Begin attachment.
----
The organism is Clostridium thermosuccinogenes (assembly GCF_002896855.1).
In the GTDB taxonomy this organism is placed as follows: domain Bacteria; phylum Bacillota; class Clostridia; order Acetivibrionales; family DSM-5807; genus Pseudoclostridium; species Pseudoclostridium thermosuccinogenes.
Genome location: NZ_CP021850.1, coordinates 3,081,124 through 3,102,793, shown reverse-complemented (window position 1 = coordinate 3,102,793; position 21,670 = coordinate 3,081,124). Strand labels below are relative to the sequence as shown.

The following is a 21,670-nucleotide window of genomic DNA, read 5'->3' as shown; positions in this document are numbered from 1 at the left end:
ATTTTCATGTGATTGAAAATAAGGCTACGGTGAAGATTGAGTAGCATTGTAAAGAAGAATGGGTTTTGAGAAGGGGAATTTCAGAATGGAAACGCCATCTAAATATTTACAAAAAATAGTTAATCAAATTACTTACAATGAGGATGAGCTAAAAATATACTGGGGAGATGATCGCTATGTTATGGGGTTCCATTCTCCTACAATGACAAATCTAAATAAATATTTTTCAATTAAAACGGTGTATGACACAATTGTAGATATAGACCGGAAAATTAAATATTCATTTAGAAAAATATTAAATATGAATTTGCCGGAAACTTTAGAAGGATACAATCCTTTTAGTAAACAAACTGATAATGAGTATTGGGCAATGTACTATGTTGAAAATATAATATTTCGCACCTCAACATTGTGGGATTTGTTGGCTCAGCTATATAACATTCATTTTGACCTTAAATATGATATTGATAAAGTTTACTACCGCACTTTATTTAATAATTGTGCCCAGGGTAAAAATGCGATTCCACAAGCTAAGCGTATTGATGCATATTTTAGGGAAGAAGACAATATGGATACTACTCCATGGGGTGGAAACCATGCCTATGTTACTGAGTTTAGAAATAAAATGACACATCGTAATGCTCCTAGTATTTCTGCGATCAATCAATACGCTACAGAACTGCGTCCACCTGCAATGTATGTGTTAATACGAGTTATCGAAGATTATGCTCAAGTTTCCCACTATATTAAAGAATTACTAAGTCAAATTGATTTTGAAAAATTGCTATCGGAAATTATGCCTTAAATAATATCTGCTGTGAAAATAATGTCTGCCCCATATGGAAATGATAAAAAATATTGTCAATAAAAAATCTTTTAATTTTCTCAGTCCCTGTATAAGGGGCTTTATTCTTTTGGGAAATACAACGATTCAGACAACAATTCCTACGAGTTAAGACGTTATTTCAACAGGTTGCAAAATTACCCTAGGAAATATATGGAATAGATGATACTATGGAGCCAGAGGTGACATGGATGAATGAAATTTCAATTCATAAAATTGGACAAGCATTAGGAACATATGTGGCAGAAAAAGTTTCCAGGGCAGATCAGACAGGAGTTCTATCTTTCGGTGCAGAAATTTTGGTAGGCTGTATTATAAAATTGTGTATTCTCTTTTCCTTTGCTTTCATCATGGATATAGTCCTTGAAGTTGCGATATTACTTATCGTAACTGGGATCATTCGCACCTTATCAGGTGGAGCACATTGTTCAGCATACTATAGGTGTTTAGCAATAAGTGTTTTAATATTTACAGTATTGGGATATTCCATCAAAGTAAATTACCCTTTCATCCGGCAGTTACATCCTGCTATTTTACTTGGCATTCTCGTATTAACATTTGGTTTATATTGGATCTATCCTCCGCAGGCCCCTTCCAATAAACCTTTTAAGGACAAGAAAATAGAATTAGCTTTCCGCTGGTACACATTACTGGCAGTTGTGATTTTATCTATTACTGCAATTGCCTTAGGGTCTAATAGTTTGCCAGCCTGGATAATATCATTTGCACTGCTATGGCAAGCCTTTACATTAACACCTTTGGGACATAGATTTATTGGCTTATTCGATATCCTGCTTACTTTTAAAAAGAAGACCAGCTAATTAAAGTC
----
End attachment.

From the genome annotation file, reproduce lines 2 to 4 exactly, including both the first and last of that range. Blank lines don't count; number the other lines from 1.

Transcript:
In the GTDB taxonomy this organism is placed as follows: domain Bacteria; phylum Bacillota; class Clostridia; order Acetivibrionales; family DSM-5807; genus Pseudoclostridium; species Pseudoclostridium thermosuccinogenes.
Genome location: NZ_CP021850.1, coordinates 3,081,124 through 3,102,793, shown reverse-complemented (window position 1 = coordinate 3,102,793; position 21,670 = coordinate 3,081,124). Strand labels below are relative to the sequence as shown.

The following is a 21,670-nucleotide window of genomic DNA, read 5'->3' as shown; positions in this document are numbered from 1 at the left end: